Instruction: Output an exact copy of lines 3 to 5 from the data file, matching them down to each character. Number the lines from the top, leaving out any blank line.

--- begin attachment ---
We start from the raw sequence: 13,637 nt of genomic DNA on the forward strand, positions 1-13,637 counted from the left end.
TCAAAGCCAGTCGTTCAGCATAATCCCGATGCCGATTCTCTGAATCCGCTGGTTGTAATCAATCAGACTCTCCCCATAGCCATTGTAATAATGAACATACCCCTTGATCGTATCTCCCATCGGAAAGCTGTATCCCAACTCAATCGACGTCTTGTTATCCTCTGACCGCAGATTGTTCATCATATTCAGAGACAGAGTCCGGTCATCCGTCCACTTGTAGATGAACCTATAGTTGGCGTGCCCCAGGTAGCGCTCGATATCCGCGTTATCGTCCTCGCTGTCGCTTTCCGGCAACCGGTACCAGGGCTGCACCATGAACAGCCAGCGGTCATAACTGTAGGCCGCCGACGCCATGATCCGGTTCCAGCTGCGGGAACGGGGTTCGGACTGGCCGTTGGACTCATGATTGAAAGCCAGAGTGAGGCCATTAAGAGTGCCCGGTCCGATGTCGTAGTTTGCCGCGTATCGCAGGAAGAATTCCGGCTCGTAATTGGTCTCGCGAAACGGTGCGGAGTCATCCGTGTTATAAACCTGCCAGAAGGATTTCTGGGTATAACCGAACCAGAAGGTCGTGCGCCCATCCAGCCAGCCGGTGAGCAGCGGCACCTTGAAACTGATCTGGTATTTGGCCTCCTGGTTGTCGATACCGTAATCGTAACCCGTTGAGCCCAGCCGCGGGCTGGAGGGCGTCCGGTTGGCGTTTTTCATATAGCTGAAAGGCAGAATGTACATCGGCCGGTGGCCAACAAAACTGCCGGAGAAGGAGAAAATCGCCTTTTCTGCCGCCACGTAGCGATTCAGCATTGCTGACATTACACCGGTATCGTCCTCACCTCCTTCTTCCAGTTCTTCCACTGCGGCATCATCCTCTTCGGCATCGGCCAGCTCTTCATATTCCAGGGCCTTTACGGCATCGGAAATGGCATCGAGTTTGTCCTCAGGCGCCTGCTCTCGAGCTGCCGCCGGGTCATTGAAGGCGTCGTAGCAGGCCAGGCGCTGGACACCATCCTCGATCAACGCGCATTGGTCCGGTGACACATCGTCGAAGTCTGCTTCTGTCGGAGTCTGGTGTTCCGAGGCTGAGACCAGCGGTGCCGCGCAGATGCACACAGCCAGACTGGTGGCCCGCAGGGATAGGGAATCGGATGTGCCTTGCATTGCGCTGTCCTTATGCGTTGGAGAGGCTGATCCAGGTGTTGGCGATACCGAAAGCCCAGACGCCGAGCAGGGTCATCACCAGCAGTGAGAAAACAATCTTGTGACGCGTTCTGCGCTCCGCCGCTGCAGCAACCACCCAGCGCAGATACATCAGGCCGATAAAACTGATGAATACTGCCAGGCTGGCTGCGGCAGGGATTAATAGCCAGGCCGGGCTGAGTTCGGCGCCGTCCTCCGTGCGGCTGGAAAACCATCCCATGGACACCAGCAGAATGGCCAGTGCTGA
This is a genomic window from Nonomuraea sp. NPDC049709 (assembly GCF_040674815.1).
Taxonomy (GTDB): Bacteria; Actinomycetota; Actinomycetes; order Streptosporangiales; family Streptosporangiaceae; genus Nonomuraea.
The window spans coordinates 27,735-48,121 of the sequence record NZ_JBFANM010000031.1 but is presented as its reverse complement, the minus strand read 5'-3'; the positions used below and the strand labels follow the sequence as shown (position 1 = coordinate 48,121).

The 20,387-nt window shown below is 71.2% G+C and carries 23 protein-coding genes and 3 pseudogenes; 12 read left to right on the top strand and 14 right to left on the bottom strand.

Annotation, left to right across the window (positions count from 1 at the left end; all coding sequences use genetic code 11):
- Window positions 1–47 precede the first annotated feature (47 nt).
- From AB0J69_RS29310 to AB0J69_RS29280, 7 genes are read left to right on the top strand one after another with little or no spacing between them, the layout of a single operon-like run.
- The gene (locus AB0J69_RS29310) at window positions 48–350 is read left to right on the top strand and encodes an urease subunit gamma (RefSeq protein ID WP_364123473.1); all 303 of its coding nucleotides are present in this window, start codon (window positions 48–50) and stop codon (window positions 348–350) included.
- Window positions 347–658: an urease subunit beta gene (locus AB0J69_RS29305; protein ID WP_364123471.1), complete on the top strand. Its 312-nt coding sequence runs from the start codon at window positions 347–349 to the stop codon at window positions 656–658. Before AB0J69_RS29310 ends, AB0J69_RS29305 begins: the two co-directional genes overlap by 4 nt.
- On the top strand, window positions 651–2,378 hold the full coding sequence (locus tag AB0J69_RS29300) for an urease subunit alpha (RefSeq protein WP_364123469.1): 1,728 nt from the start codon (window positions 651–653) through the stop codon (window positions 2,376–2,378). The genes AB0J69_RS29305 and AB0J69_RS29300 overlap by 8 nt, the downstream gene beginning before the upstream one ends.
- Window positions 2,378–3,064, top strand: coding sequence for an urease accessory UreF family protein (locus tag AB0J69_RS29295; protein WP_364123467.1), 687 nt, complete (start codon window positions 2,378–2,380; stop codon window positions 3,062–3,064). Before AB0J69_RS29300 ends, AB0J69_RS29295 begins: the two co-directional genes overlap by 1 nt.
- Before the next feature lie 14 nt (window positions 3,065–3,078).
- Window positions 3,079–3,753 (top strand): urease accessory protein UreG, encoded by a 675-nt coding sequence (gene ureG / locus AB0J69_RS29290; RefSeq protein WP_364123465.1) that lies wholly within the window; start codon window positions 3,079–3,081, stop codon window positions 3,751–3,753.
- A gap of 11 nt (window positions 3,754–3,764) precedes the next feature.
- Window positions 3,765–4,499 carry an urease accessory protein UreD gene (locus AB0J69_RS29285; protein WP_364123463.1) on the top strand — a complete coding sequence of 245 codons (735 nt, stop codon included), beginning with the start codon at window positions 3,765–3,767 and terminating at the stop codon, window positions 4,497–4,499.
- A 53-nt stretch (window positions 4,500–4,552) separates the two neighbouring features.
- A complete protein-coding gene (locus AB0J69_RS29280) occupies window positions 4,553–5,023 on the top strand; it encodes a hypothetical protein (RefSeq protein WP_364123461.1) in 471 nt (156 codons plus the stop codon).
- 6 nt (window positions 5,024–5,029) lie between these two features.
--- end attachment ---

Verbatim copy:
This is a genomic window from Nonomuraea sp. NPDC049709 (assembly GCF_040674815.1).
Taxonomy (GTDB): Bacteria; Actinomycetota; Actinomycetes; order Streptosporangiales; family Streptosporangiaceae; genus Nonomuraea.
The window spans coordinates 27,735-48,121 of the sequence record NZ_JBFANM010000031.1 but is presented as its reverse complement, the minus strand read 5'-3'; the positions used below and the strand labels follow the sequence as shown (position 1 = coordinate 48,121).